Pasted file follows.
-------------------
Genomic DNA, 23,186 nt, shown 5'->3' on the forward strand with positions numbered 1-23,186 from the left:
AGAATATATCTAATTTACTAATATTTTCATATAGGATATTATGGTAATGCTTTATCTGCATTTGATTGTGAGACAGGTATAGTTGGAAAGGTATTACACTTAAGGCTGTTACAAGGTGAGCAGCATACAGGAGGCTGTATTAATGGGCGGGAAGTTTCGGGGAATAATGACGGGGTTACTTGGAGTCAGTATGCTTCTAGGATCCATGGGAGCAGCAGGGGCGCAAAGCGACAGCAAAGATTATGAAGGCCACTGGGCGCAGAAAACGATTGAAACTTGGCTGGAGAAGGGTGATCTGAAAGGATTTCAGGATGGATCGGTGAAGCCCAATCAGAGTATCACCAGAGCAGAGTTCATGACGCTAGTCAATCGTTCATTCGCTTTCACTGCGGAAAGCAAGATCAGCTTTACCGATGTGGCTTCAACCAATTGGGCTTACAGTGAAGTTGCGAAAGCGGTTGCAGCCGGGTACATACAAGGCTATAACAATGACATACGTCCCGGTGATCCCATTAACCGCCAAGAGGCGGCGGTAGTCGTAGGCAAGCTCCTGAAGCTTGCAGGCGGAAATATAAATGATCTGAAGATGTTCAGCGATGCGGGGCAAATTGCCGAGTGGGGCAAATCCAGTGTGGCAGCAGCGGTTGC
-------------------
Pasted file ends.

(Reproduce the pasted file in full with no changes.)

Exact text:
Genomic DNA, 23,186 nt, shown 5'->3' on the forward strand with positions numbered 1-23,186 from the left:
AGAATATATCTAATTTACTAATATTTTCATATAGGATATTATGGTAATGCTTTATCTGCATTTGATTGTGAGACAGGTATAGTTGGAAAGGTATTACACTTAAGGCTGTTACAAGGTGAGCAGCATACAGGAGGCTGTATTAATGGGCGGGAAGTTTCGGGGAATAATGACGGGGTTACTTGGAGTCAGTATGCTTCTAGGATCCATGGGAGCAGCAGGGGCGCAAAGCGACAGCAAAGATTATGAAGGCCACTGGGCGCAGAAAACGATTGAAACTTGGCTGGAGAAGGGTGATCTGAAAGGATTTCAGGATGGATCGGTGAAGCCCAATCAGAGTATCACCAGAGCAGAGTTCATGACGCTAGTCAATCGTTCATTCGCTTTCACTGCGGAAAGCAAGATCAGCTTTACCGATGTGGCTTCAACCAATTGGGCTTACAGTGAAGTTGCGAAAGCGGTTGCAGCCGGGTACATACAAGGCTATAACAATGACATACGTCCCGGTGATCCCATTAACCGCCAAGAGGCGGCGGTAGTCGTAGGCAAGCTCCTGAAGCTTGCAGGCGGAAATATAAATGATCTGAAGATGTTCAGCGATGCGGGGCAAATTGCCGAGTGGGGCAAATCCAGTGTGGCAGCAGCGGTTGC